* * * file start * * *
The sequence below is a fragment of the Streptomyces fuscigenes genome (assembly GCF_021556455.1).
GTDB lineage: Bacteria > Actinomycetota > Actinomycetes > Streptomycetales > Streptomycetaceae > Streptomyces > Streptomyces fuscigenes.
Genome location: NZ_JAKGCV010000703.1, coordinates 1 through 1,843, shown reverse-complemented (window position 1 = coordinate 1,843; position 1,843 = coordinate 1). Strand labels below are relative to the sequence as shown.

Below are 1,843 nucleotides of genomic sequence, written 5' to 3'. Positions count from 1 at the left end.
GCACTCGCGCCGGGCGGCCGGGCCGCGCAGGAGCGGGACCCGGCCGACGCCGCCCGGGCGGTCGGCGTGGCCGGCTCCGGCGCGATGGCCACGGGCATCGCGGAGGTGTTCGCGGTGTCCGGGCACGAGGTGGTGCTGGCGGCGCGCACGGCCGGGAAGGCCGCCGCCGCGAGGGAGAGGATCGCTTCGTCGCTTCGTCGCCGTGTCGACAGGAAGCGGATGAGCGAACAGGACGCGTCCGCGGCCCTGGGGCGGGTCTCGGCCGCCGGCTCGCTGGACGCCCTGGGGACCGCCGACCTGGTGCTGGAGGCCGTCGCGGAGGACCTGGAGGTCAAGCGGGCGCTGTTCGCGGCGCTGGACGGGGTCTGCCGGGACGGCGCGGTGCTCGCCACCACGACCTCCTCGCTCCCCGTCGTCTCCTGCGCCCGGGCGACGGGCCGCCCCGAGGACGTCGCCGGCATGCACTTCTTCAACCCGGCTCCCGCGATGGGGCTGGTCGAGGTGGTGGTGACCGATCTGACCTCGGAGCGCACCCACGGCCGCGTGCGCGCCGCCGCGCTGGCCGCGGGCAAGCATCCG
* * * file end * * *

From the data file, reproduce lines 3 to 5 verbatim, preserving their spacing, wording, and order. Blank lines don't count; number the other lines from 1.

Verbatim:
Genome location: NZ_JAKGCV010000703.1, coordinates 1 through 1,843, shown reverse-complemented (window position 1 = coordinate 1,843; position 1,843 = coordinate 1). Strand labels below are relative to the sequence as shown.

Below are 1,843 nucleotides of genomic sequence, written 5' to 3'. Positions count from 1 at the left end.
GCACTCGCGCCGGGCGGCCGGGCCGCGCAGGAGCGGGACCCGGCCGACGCCGCCCGGGCGGTCGGCGTGGCCGGCTCCGGCGCGATGGCCACGGGCATCGCGGAGGTGTTCGCGGTGTCCGGGCACGAGGTGGTGCTGGCGGCGCGCACGGCCGGGAAGGCCGCCGCCGCGAGGGAGAGGATCGCTTCGTCGCTTCGTCGCCGTGTCGACAGGAAGCGGATGAGCGAACAGGACGCGTCCGCGGCCCTGGGGCGGGTCTCGGCCGCCGGCTCGCTGGACGCCCTGGGGACCGCCGACCTGGTGCTGGAGGCCGTCGCGGAGGACCTGGAGGTCAAGCGGGCGCTGTTCGCGGCGCTGGACGGGGTCTGCCGGGACGGCGCGGTGCTCGCCACCACGACCTCCTCGCTCCCCGTCGTCTCCTGCGCCCGGGCGACGGGCCGCCCCGAGGACGTCGCCGGCATGCACTTCTTCAACCCGGCTCCCGCGATGGGGCTGGTCGAGGTGGTGGTGACCGATCTGACCTCGGAGCGCACCCACGGCCGCGTGCGCGCCGCCGCGCTGGCCGCGGGCAAGCATCCG